Defunding the police budget makes a lot of sense to me. If you look up how much they make it goes anywhere from $177,000 to as much as $314,021 annual salary, plus expenses. That’s just crazy. They keep cutting or freezing income assistance, old age pension, and most of all the funds that used to be given to the Aboriginals keeps dropping. Every year we hear of something new that gets cut out to “balance the budget” at the same time as police budgets inflate to pay for new police initiatives that the people never asked. These “new” projects just do more of the same – harass, control, surveil.
We know that there are community alternatives to policing, waiting to be implemented and supported. I am a strong believer in a process known as Restorative Justice. I’ve worked extensively on restorative justice projects in Manitoba, and I can say that unlike our current criminal justice system, restorative justice is a genuine process of healing.
It doesn’t happen overnight, and sometimes a restorative justice process can take months or even years. But it’s a different model. You talk to the victim, and the offender, and you put them into a sharing circle. The victim talks about the impact of what the offender did to them, how it affected them, how they felt. They talk openly and honestly about the trauma that’s been done and also the pain, as well as financially, their employment, and other factors. It begins to give the offender more of a broad sense of the negative impact they’ve had but might not be aware of. It begins a process of asking them how they feel about it, and asking “if you knew the impact would you have done something differently? Are you willing to do something differently?”
Often victims of crimes are looking for an apology and understanding from the person who has done harm, as to how and why harm has been done. The offender, too, undergoes a process of healing because often nobody has ever asked them what caused them to do that; they are just automatically sentenced, judged, and then that’s it. They don’t take the time to focus on how this happened, and how things might have been different along the way. The restorative justice model we need would ask these questions and support this kind of healing.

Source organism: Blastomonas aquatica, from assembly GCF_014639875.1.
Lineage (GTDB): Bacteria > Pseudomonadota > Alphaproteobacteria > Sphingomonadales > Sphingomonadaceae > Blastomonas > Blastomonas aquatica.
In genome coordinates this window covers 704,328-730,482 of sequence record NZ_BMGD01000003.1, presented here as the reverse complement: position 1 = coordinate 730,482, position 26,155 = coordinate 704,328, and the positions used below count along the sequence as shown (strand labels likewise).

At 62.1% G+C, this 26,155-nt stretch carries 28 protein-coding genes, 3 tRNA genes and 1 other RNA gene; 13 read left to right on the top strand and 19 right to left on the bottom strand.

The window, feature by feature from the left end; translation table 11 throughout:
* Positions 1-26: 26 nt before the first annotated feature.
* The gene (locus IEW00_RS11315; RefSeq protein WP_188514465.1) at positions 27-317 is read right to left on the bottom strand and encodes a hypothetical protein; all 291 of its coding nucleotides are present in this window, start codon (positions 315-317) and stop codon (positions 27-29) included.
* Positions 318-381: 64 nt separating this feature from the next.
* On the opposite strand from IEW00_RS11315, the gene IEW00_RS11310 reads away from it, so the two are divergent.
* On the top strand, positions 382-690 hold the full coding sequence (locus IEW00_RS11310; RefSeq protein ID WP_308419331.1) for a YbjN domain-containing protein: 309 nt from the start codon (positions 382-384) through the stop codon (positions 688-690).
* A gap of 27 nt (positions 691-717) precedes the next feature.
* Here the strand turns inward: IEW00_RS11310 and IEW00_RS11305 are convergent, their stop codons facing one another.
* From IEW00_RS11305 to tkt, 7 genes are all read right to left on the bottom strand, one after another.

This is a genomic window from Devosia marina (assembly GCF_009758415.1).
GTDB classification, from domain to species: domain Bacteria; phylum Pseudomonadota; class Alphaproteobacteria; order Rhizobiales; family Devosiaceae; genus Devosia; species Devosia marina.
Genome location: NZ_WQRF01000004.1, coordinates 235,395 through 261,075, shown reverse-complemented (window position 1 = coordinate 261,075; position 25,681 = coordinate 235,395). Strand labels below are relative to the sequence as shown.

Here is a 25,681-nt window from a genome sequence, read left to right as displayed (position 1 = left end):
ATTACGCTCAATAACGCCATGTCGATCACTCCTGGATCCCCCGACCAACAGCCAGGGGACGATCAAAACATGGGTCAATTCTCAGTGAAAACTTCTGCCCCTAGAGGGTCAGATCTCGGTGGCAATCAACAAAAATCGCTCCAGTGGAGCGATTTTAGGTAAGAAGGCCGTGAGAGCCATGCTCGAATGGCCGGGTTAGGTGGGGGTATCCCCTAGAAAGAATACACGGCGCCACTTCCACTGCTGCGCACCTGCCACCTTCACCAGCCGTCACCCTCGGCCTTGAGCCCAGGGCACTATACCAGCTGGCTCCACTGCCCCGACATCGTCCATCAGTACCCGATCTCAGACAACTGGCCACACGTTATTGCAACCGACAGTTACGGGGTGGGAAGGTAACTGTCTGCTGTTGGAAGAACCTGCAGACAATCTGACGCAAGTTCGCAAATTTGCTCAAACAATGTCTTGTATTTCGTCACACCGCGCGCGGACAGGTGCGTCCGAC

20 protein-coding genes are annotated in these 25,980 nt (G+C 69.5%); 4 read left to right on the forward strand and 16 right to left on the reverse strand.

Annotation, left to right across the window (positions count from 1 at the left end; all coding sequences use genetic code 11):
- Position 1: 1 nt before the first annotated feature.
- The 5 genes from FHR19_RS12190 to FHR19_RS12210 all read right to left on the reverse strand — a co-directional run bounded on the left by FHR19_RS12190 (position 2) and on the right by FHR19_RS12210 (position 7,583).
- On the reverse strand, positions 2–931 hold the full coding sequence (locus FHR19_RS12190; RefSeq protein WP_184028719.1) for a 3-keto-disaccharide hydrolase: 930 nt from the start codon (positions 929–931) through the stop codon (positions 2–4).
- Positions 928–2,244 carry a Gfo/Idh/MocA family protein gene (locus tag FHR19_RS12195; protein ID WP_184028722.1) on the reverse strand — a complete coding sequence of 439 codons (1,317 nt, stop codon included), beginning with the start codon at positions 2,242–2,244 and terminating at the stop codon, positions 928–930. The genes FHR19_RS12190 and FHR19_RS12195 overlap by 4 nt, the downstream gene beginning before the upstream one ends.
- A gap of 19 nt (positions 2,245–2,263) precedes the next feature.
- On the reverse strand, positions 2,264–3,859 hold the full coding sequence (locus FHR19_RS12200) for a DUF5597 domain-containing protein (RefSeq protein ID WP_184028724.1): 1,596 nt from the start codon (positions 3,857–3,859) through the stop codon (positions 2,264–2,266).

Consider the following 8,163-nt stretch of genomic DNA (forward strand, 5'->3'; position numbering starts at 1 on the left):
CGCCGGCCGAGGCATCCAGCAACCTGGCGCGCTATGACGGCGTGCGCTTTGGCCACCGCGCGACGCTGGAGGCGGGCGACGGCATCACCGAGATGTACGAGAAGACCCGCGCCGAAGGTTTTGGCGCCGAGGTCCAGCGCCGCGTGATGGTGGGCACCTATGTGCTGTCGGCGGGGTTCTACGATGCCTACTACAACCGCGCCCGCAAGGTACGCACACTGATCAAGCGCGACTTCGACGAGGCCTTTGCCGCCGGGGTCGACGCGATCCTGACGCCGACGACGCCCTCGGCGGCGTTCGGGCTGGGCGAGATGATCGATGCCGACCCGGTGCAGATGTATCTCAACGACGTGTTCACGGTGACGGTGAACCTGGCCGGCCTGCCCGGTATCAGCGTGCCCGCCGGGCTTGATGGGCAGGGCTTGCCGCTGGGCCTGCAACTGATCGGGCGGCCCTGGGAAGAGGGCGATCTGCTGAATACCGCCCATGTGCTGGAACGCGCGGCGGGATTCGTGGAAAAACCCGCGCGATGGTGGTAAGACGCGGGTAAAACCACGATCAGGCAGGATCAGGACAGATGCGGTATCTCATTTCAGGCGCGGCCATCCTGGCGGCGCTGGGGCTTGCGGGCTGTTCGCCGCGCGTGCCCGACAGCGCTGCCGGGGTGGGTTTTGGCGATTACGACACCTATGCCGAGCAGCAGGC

These kinds of alternative community justice models continue to be under-supported or cut out entirely. This keeps happening because the State and the Police know they can get away with it. Well enough is enough. After what happened with police in the United States, with the killing of Breonna Taylor and George Floyd and the massive protests, I think now is the time for people in every province to rethink how to best use the police. A lot of the money for policing can be used to support homeless people, and assistance programs for families and people on disability, mental health training, and youth mentorship. We need to stop hiring more members of the Gang in Blue.
Flora Munroe is a Board Member of the Vancouver Area Network of Drug Users (VANDU), an organizer with Our Homes Can’t Wait and the VANDU Housing Committee, and the facilitator of the Women in New Directions (WIND) group. She lives in Surrey and works in the Downtown Eastside. She is a member of the Misipawistik Cree Nation.